On 22 August 2012 Tony Nicklinson died. He had become a prominent right-to-die campaigner who wanted to end his life – but when he did pass away aged 58 after contracting pneumonia it was not in the manner he or his family hoped.
Six days before he died Mr Nicklinson, who had been left paralysed from the neck down and with locked-in syndrome after a stroke seven years previously, had lost a High Court battle to allow doctors to end his life without fear of prosecution.
His widow Jane – Mr Nicklinson’s full-time carer – has been adapting to life without her husband, and continuing his legal fight.
“When your life revolves around one person for so long, to not have that, it’s difficult,” says Mrs Nicklinson. A former nurse, she has returned to work for the first time in 27 years, doing administrative work for the NHS. She says despite being nervous at first she is “really enjoying” it now.
“One of the hardest things is getting back out there, meeting people,” she says. “We did everything together, Tony and I.”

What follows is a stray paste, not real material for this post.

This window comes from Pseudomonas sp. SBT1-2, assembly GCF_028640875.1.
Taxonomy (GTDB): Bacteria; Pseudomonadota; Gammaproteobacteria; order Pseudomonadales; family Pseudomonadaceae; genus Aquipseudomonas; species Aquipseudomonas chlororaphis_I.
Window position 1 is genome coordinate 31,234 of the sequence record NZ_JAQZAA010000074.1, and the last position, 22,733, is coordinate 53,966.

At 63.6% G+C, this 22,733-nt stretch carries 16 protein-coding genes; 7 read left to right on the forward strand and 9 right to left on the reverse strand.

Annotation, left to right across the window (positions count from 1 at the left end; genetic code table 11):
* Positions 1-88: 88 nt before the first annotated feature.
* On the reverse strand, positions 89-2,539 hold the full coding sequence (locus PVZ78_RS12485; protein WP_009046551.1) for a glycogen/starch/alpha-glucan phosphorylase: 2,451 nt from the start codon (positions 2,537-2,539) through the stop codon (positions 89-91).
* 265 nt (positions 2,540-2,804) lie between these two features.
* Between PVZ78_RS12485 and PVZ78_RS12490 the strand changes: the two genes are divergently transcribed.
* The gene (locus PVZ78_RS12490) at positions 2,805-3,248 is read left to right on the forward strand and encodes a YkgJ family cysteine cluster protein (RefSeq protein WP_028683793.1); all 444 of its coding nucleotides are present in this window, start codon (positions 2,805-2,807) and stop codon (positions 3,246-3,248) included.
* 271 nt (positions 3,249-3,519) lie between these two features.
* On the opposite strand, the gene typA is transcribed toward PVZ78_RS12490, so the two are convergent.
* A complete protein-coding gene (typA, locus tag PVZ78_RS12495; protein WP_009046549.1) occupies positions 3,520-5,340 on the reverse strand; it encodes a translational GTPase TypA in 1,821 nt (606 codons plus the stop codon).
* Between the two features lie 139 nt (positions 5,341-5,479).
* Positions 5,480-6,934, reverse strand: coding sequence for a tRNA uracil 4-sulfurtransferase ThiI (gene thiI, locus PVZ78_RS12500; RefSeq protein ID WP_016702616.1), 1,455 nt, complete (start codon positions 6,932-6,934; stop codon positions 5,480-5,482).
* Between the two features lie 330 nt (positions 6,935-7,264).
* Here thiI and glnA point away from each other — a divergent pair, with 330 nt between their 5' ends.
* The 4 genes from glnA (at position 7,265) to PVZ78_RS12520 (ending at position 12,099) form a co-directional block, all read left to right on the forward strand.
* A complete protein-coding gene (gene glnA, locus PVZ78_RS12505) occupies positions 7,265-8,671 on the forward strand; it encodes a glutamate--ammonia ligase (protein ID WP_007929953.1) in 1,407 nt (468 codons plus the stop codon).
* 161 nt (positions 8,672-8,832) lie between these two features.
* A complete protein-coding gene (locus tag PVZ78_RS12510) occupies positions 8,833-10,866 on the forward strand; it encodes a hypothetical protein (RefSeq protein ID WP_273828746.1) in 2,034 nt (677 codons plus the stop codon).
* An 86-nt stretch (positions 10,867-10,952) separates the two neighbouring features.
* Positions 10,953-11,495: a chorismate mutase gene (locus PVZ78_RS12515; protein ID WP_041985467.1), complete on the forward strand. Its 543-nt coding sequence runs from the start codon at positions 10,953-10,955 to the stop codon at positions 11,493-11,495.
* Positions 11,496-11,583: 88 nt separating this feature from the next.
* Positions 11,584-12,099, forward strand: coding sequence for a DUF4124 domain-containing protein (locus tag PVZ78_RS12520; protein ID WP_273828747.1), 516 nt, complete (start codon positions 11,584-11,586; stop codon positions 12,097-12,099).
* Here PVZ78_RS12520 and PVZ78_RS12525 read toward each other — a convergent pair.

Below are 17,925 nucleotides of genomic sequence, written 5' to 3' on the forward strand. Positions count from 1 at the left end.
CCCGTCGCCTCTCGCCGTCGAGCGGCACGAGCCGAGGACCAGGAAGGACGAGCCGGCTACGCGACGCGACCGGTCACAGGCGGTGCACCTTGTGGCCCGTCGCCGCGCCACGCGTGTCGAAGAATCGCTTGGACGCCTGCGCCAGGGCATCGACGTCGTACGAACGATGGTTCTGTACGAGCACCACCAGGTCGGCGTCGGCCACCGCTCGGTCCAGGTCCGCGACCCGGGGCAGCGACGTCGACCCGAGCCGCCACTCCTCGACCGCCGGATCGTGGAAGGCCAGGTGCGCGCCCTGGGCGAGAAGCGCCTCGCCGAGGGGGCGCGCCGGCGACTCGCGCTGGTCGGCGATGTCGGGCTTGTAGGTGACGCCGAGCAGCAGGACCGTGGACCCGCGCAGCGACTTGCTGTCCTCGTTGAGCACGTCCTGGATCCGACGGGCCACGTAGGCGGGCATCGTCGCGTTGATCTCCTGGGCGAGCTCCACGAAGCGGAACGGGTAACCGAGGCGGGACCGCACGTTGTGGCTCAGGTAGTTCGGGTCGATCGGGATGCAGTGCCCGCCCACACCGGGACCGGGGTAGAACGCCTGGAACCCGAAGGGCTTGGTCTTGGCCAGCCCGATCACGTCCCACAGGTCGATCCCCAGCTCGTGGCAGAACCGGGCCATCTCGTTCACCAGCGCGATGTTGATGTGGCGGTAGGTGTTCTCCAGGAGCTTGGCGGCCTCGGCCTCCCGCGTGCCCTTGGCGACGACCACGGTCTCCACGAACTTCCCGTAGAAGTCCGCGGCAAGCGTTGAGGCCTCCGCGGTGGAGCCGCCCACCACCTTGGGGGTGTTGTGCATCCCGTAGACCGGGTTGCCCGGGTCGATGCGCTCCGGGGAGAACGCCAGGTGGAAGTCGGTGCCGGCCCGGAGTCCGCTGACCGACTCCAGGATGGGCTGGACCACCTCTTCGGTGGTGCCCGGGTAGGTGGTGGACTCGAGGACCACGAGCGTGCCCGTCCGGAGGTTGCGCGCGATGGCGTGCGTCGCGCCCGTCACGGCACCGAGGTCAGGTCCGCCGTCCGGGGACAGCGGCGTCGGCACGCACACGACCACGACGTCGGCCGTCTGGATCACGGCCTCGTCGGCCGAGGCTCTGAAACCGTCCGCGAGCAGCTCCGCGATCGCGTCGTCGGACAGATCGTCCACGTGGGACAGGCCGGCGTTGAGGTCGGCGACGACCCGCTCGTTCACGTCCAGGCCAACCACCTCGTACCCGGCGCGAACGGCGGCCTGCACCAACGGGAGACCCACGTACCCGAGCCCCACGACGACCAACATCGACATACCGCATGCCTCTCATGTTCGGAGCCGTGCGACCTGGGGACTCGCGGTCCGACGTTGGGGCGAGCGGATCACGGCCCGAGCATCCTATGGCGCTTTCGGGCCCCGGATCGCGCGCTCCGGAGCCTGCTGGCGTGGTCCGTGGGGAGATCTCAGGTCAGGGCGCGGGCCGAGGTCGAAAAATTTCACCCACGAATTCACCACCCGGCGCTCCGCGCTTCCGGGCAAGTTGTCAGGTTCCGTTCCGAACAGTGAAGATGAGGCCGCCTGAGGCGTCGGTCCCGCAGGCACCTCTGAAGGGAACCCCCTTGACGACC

Last June the Supreme Court ruled against the Nicklinson family’s bid to change the law on assisted suicide by a seven-two majority – but the court’s president said the ruling was partly “to enable Parliament to consider the position”.
Mrs Nicklinson welcomed this partial victory but is frustrated at the reluctance of politicians to discuss assisted suicide.
“Tony died in an incredibly painful way which this country could have prevented,” she says.
“It’s such a controversial subject, politicians are afraid to say anything. No one will stick their neck out.”
But last month there was a breakthrough of sorts: a fresh effort to give some terminally ill patients the right to die was launched in the Commons. Labour MP Rob Marris will bring a new Bill to MPs in September.
The Assisted Dying Bill will be based on legislation championed by former Lord Chancellor Lord Falconer of Thoroton, which would allow doctors to prescribe a lethal dose to terminally ill patients judged to have six months or less to live and who request it.
Mrs Nicklinson says she is “very pleased” at the development, but she believes such legislation still would not be enough as it would not help people suffering from non-terminal conditions.
“It’s only the terminally ill they are debating – that wouldn’t have helped Tony,” she points out.
However, she concedes: “It’s a step in the right direction. We’ve had so much support. I’ve got no doubt it’s going to happen – it’s just a shame it couldn’t have happened in Tony’s lifetime.”
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